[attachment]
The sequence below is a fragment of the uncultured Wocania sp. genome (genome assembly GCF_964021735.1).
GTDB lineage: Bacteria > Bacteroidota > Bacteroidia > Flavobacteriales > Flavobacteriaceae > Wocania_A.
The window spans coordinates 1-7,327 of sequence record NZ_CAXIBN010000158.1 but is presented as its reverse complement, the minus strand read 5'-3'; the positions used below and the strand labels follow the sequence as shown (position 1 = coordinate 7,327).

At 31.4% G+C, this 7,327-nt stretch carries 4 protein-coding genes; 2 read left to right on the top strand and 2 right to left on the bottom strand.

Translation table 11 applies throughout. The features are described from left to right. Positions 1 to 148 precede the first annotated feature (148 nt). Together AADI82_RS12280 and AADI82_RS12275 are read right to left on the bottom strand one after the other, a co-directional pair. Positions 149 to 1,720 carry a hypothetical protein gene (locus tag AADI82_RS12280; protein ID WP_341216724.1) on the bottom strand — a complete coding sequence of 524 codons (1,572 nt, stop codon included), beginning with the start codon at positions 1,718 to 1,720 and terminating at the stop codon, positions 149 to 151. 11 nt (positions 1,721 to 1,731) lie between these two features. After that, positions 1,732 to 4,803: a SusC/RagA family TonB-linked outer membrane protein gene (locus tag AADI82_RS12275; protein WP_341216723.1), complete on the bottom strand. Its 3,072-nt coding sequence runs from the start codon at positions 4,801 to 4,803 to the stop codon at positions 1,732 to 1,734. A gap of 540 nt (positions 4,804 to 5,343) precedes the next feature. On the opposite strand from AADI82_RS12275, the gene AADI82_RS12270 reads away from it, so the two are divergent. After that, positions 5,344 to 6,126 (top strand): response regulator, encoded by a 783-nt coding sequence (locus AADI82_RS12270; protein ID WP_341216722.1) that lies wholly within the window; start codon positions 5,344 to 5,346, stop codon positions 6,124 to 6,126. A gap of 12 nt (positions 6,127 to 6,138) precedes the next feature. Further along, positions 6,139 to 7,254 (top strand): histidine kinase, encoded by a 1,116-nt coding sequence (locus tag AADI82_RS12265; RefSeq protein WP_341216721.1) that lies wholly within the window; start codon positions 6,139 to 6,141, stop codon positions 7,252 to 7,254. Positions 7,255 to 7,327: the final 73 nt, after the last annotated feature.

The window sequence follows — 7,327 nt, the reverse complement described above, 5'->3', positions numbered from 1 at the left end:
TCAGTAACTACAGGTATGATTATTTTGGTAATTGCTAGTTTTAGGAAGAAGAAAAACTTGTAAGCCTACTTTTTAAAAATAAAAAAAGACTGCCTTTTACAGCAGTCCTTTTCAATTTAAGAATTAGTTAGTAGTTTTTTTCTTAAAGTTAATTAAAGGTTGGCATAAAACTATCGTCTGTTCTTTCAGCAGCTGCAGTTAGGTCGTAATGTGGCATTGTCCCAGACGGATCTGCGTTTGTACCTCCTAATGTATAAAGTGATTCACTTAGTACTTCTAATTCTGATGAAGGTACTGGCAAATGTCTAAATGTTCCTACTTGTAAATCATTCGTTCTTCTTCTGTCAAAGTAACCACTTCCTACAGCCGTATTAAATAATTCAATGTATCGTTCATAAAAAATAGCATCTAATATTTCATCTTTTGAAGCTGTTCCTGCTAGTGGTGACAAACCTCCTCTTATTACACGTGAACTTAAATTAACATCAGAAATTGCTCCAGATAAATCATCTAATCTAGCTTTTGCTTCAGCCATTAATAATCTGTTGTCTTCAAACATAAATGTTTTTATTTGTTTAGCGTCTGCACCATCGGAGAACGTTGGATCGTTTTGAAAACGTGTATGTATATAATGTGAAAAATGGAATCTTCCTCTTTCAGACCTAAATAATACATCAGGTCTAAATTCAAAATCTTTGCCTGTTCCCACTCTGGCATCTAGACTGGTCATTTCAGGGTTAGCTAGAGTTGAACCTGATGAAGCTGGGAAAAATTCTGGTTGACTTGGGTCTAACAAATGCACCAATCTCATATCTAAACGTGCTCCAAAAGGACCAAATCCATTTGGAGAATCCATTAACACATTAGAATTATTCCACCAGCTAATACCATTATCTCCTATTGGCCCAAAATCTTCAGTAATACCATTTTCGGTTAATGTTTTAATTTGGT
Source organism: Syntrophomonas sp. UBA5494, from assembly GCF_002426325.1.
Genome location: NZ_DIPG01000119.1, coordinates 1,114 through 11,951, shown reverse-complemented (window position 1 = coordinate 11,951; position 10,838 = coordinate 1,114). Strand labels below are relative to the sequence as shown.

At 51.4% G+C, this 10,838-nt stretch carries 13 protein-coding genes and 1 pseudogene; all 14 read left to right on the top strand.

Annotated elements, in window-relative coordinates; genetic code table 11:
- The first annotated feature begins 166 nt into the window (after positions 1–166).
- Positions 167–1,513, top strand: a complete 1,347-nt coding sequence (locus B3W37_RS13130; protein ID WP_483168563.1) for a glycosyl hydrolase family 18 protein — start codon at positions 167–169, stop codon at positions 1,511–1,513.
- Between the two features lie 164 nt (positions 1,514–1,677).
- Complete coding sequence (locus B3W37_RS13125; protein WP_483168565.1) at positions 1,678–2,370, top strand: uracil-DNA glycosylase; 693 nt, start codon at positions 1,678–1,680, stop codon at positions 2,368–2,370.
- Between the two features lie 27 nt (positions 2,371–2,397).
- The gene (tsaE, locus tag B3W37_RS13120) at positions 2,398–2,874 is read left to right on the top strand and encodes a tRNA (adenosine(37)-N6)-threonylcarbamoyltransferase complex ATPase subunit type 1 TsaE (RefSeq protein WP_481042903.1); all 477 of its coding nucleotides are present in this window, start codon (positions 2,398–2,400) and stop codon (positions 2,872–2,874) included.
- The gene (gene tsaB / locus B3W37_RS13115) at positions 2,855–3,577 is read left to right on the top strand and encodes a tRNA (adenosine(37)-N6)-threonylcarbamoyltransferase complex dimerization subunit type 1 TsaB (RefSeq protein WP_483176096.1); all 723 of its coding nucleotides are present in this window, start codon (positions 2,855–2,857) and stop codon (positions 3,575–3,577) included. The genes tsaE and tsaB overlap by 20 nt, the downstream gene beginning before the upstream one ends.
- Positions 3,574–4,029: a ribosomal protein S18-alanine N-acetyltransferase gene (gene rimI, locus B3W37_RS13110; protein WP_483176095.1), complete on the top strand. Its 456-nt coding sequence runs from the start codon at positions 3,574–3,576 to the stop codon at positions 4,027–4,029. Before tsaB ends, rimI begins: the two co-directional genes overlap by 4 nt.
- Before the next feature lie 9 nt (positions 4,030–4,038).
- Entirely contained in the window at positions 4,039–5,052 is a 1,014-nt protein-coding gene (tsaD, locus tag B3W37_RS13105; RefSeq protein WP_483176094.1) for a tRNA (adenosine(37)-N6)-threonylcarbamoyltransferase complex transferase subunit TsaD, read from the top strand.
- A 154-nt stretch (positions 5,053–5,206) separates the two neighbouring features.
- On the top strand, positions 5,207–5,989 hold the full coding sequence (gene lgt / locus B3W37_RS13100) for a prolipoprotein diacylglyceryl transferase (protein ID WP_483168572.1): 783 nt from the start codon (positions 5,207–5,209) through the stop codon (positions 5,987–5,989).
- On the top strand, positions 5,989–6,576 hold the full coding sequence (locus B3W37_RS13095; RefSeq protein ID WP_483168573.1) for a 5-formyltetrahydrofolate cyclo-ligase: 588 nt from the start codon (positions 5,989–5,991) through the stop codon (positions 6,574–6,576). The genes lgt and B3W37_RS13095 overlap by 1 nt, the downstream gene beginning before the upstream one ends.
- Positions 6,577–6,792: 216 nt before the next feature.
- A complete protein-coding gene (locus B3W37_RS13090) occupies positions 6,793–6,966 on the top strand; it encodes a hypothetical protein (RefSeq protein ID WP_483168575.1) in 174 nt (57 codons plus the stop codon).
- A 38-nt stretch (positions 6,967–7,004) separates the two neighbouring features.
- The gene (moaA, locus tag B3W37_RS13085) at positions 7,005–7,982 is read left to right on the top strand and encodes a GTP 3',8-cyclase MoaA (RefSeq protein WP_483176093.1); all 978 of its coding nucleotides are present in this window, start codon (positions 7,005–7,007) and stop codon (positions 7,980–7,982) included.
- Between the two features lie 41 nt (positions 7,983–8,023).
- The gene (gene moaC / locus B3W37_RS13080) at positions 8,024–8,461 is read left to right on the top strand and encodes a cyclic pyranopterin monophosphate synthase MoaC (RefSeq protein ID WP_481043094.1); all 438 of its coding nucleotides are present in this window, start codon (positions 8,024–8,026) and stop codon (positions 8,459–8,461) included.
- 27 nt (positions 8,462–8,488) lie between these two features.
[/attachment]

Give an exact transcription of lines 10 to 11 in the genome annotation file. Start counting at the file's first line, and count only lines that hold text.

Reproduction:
At 51.4% G+C, this 10,838-nt stretch carries 13 protein-coding genes and 1 pseudogene; all 14 read left to right on the top strand.

Annotated elements, in window-relative coordinates; genetic code table 11: